Aim : To delete a remote branch named 'branchname'

Steps I used to do was: [first approach]

  1. git branch -d branchname
  2. git push origin :branchname

Today I tried to delete using the same above steps, but encountered an issue as mentioned below:

$ git branch -d branchname
warning: deleting branch 'branchname' that has been merged to
         'refs/remotes/origin/branchname', but not yet merged to HEAD.
Deleted branch branchname (was f394ddc).
prash ~/folder/project1 (branch1)
$ git push origin branchname
Enter passphrase for key '/c/Users/prash/.ssh/id_rsa':
error: src refspec branchname does not match any.
error: failed to push some refs to 'ssh://git@abc.xyz/projname.git'

Finally I was able to delete through a different approach, [second approach]

$ git push origin --delete branchname


Do you know why I could not delete the remote branch as per first approach ? Also, why that warning?


I tried to replicate the first issue by creating and deleting a remote branch, and the only change I made this time is adding a colon before the branchname I missed out early, and it got deleted. Not sure if that was the reason earlier.

  • 3
    Yes, the colon in git push origin :branchname is important. The fact that it's so close to actually pushing the branch, git push origin branchname, is why the --delete command line flag was created. – tbekolay Jul 7 '14 at 20:21
  • ohh i didn't notice that , i was infact trying to push the branch and i got the error bcoz i already deleted the branch locally. so it is always better to use the second approach. thanks.. and do you know why i was getting the initial warning about HEAD? how does it know that i didnt merge with the HEAD? Also can you please post as answer – spiderman Jul 7 '14 at 20:48

In your first example, the reason why the push failed is because you did

git push origin branchname

instead of

git push origin :branchname

The colon is significant; it's the difference between pushing a branch and deleting a branch. The one-character difference here is why git push origin --delete branchname is a much safer command to use, in general.

Since you had deleted branchname, when you tried to push it, git said "I don't know what branchname is because I don't have a branch with that name" and failed to push anything.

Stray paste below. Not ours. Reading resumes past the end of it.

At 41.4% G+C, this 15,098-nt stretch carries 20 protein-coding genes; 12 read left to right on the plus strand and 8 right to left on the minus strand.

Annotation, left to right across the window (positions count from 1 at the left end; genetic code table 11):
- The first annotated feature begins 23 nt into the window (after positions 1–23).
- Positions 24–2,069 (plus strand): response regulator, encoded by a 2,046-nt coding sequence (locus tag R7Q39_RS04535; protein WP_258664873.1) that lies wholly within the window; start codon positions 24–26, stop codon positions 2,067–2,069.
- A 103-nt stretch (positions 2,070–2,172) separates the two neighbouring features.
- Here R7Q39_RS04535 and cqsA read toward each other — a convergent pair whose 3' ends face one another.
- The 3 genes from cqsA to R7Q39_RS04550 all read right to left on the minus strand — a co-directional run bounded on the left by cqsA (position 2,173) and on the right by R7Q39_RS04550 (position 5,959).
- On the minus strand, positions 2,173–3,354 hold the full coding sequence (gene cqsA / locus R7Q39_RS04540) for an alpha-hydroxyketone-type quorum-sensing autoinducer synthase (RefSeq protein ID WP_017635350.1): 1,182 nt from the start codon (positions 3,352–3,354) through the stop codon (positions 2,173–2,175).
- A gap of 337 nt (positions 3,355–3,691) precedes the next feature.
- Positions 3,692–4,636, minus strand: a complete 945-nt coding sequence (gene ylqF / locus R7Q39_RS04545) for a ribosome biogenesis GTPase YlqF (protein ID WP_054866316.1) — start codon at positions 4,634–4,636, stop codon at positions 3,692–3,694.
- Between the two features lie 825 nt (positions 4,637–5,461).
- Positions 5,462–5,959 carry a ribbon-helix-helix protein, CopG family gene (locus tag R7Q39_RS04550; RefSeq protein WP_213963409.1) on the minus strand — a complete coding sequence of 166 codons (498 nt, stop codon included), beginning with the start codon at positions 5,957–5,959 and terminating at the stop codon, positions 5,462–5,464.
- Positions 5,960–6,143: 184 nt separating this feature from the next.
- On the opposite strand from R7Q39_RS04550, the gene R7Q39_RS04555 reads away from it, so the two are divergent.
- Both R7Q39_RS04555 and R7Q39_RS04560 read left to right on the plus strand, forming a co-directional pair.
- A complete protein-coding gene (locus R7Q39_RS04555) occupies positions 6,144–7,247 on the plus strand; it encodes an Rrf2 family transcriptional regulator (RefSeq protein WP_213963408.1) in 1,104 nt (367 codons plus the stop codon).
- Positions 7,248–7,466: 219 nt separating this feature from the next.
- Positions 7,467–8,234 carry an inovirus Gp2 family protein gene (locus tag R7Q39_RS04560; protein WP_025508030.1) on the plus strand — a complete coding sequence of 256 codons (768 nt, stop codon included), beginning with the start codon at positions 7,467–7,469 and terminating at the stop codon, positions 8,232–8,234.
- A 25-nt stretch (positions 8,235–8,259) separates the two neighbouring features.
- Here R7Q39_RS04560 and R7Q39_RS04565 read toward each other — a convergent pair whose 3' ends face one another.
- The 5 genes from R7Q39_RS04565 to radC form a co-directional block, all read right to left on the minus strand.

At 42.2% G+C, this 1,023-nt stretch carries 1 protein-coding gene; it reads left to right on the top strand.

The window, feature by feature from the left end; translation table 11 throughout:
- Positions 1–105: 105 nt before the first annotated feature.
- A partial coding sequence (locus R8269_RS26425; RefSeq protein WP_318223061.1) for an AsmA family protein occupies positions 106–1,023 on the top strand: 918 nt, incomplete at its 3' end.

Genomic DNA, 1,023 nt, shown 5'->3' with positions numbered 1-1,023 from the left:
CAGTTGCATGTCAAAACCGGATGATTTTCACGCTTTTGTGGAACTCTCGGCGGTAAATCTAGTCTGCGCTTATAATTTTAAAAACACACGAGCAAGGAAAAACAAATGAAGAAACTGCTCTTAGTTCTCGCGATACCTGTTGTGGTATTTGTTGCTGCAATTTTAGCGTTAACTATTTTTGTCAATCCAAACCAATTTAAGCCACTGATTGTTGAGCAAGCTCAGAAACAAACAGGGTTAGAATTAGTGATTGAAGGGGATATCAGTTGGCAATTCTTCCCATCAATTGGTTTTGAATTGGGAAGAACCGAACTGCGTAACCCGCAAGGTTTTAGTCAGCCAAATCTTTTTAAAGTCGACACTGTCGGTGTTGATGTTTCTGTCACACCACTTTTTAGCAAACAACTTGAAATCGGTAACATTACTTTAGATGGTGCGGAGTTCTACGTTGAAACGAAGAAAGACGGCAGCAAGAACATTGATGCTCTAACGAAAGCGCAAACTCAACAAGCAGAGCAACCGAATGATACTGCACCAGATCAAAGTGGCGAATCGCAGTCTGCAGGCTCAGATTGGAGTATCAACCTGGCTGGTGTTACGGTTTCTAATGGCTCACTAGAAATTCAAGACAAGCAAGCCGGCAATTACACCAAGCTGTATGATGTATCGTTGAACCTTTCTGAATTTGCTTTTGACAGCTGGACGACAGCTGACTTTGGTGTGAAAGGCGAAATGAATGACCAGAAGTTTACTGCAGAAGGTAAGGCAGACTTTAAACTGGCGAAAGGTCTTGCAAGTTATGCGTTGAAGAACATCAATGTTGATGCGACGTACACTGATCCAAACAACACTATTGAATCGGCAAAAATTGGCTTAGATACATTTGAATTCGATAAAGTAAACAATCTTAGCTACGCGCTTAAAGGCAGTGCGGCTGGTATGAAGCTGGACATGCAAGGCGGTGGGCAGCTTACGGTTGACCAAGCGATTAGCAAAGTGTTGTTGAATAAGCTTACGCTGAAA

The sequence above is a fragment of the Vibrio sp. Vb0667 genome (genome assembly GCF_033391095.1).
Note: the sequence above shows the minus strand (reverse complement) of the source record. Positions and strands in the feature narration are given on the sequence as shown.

You might be thinking that deleting the branch locally just marked that branch as "deleted", and so when you push it, origin's version of branchname also gets marked as "deleted", but that's not how git deletes branches. When you delete a branch locally, the branch is gone forever (though the commits that belonged to that branch remain, and so you can recover it by looking through git reflog).

As for the initial warning about HEAD, git is trying to ensure that you don't lose any data.

Every branch can have an "upstream" branch associated with it, so that you can use git push and git pull without having to specify an explicit remote and an explicit branch. When you delete a branch, git checks with the upstream branch to see if your local branch has commits that do not exist in the remote upstream branch. You will not lose any data by deleting a branch that is identical to a remote, because you can just check it out again. You can lose data if you delete a branch that contains commits that haven't been pushed upstream, so git tries to help you out by warning you if you delete a branch with unpushed commits.

It's just a warning though, because there are plenty of situations where you don't care about some commits. They could have been failed experiment, non-rebased versions of merged branches, or some other legitimate situation.

  • Thank you so much for the detailed answer. Well explained. – spiderman Jul 7 '14 at 22:30
  • +1 for the --delete suggestion. – Sascha Wolf Jul 8 '14 at 7:23

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